A volatile from the skin microbiota of flavivirus-infected hosts promotes mosquito attractiveness

Posted by Vector and Vector-borne Disease Committee
July 3, 2022

Cell 2022 [in press].

Zhang H.,  Zhu YB, Lui ZW, Peng YM, Peng WY, Tong LQ, Wang JL, Lui QY, Wang PH, Cheng G.

School of Medicine, Tsinghua University, China.

From a summary by Kate Baggaley.  Popular Science. https://www.popsci.com/health/mosquito-virus-smell-sweeter/

Summary [partial]:  To understand how the viruses might use odor to aid their own transmission, Cheng’s team first demonstrated that when given a choice between dengue and Zika virus infected and healthy mice, more mosquitoes [presumably Aedes] tried to feed on the infected rodents.  The researchers then filtered out the chemicals … from the air around the rodents to mute the scent of their infections.   Without that cue, mosquitoes downwind of the mice attempted to feed on healthy animals just as often as sick ones.

The researchers next analyzed the chemical composition of the volatiles and identified 20 compounds that increased or decreased in Infected mice.  Using electroantennography, they found that acetophenone [a byproduct from Bacillus skin bacteria] prompted the strongest response.   Infected mice produced 10 times more of this compound than uninfected mice.  In choice assays, mosquitoes were more attracted to healthy mice or humans treated with acetophenone than those without treatment.   Treating skin of infected mice with alcohol to eliminate the bacteria eliminated mosquito preference.   Mammals typically produce RELMɑ proteins to counter act skin bacteria and production can be enhanced by vitamin A derivatives used to control acne.  Attraction to infected mice was reduced after the mice were fed compounds derived from vitamin A.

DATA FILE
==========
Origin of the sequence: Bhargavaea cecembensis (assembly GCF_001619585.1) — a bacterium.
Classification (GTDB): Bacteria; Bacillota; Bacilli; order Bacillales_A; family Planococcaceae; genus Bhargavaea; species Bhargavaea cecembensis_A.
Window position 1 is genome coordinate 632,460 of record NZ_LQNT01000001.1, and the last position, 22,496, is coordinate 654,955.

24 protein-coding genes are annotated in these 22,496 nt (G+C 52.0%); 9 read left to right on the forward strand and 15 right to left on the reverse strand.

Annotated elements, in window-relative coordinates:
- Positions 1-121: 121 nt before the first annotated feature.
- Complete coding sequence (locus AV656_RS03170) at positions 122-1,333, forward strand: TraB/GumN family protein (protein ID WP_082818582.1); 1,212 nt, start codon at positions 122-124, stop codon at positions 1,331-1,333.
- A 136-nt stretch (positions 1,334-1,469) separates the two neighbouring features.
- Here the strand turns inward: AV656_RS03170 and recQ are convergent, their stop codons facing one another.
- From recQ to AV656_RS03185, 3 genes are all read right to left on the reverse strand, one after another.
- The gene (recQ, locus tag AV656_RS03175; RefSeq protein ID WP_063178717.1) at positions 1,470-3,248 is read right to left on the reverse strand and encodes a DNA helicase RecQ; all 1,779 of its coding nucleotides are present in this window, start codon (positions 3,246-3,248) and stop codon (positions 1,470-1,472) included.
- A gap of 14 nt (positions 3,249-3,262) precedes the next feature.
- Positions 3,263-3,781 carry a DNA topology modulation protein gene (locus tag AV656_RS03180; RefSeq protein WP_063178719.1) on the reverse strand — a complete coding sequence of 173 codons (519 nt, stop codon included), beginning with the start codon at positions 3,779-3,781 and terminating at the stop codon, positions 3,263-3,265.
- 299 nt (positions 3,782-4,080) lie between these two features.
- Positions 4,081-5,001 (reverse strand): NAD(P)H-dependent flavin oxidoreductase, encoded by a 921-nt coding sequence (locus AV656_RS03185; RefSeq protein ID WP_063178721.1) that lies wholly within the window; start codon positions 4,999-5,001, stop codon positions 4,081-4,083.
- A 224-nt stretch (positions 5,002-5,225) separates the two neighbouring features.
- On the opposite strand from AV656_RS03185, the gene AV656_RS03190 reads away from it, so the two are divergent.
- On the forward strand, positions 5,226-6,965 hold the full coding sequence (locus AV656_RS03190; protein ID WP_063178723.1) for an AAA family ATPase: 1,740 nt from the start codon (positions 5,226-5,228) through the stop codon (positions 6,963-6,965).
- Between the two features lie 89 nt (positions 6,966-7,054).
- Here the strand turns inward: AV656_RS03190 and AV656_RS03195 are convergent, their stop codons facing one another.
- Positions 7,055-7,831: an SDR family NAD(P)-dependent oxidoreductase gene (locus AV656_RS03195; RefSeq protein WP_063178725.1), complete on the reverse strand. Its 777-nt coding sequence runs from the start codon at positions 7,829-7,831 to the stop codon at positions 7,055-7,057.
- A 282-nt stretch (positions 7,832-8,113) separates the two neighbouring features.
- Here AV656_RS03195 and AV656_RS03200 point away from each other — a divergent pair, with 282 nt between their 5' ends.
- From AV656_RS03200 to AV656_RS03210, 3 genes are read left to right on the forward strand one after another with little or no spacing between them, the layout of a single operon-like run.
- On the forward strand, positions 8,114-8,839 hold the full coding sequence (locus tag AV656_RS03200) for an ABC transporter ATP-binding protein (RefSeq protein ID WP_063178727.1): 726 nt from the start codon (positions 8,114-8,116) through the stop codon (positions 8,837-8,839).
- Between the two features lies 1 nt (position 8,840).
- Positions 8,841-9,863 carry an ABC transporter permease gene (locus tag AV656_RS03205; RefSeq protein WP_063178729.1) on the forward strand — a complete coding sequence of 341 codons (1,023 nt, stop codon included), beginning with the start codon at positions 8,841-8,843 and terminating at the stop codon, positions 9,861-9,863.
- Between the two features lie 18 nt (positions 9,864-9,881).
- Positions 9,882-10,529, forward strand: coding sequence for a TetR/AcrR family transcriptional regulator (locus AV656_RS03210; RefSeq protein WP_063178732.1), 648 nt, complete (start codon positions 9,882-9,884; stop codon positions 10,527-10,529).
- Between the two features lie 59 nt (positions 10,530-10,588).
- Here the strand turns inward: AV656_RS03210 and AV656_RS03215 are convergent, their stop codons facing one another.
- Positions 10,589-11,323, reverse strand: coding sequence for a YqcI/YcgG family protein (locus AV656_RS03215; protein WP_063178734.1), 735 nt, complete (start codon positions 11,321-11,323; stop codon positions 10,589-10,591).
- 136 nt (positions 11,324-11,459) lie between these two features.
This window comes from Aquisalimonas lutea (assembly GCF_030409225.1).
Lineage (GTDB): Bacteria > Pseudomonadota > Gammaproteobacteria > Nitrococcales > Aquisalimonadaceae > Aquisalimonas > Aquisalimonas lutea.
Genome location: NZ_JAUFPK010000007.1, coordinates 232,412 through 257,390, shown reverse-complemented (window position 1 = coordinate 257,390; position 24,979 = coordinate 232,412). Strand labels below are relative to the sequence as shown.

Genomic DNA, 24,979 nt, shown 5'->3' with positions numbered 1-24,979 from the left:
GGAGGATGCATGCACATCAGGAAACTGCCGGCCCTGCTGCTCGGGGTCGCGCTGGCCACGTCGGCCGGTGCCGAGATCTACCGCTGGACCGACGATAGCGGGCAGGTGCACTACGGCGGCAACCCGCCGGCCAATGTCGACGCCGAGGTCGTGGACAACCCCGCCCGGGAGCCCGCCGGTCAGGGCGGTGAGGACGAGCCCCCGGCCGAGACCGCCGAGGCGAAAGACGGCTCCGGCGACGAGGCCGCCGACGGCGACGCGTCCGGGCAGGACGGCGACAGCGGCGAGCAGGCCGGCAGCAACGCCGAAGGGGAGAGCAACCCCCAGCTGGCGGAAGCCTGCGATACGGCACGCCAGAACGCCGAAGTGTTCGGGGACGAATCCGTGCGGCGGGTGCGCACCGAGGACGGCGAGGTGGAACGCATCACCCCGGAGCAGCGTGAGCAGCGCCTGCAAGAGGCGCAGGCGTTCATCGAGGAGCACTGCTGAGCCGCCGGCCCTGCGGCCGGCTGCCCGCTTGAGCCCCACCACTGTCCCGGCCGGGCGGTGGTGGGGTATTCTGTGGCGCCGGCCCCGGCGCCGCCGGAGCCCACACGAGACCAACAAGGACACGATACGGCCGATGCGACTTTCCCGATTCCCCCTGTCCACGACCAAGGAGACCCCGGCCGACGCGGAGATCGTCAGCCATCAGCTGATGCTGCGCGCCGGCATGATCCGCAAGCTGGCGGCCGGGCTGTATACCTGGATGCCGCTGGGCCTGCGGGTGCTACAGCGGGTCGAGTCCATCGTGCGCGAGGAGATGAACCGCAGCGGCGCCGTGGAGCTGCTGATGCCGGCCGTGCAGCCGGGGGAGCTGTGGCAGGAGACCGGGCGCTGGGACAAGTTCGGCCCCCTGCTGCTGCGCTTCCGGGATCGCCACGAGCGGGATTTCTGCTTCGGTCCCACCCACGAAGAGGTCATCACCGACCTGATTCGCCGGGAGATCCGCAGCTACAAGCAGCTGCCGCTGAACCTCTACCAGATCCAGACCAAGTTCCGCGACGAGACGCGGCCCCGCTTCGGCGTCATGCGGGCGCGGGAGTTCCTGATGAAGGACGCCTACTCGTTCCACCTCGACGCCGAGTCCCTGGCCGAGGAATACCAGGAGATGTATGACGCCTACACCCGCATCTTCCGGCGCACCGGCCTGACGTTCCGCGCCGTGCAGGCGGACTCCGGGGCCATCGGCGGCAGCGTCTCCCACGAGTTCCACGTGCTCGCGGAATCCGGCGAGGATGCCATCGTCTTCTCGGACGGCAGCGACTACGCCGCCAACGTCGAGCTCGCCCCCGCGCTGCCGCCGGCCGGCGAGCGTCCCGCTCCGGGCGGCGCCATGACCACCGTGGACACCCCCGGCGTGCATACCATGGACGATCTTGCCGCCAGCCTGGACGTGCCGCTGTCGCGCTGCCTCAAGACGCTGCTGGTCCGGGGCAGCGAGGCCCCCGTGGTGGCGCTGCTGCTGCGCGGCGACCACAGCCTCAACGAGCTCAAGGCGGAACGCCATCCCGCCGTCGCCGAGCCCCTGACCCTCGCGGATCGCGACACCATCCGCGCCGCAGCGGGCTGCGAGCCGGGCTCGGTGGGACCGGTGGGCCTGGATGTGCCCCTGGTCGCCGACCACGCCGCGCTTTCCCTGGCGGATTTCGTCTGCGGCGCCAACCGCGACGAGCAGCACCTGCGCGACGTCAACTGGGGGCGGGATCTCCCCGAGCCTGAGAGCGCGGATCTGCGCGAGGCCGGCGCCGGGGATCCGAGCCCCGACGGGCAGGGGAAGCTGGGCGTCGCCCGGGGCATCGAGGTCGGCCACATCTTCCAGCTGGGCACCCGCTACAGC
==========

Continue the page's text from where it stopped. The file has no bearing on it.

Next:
Note:  These interesting experiments were well done, but almost entirely used laboratory mice as hosts which have a different skin biota from humans.  Flavivirus infections in mice normally raise body temperature and increase respiration with more CO2 emission, but these factors did not seem to influence the results of these experiments.   These studies produced interesting insight into how arboviral infections may enhance transmission by increasing the frequency with which viremic hosts are fed upon and help explain how DENV and ZIKV can be transmitted efficient by low vector populations. 

 

Mosquito collected in southwest Visalia tests positive for West Nile virus

From the Visalia Times Delta
June 13, 2022

A mosquito collected in southwest Visalia tested positive for the West Nile virus, the Delta Mosquito and Vector Control District confirmed. 

Out of the 750 mosquito samples the special district has tested in 2022, only one sample – collected between South Akers and South Linwood streets – tested positive for the West Nile virus. 

“It’s common to get positive mosquitos, from what I have seen,” Community Education and Outreach Coordinator Erick Arriaga said. “But positive humans are a lot rarer.” 

In response to the positive collection sample, the Delta Mosquito and Vector Control District will be increasing the amount of mosquito control technicians in the area “to reduce the number of mosquitoes and interrupt further transmission” of the virus.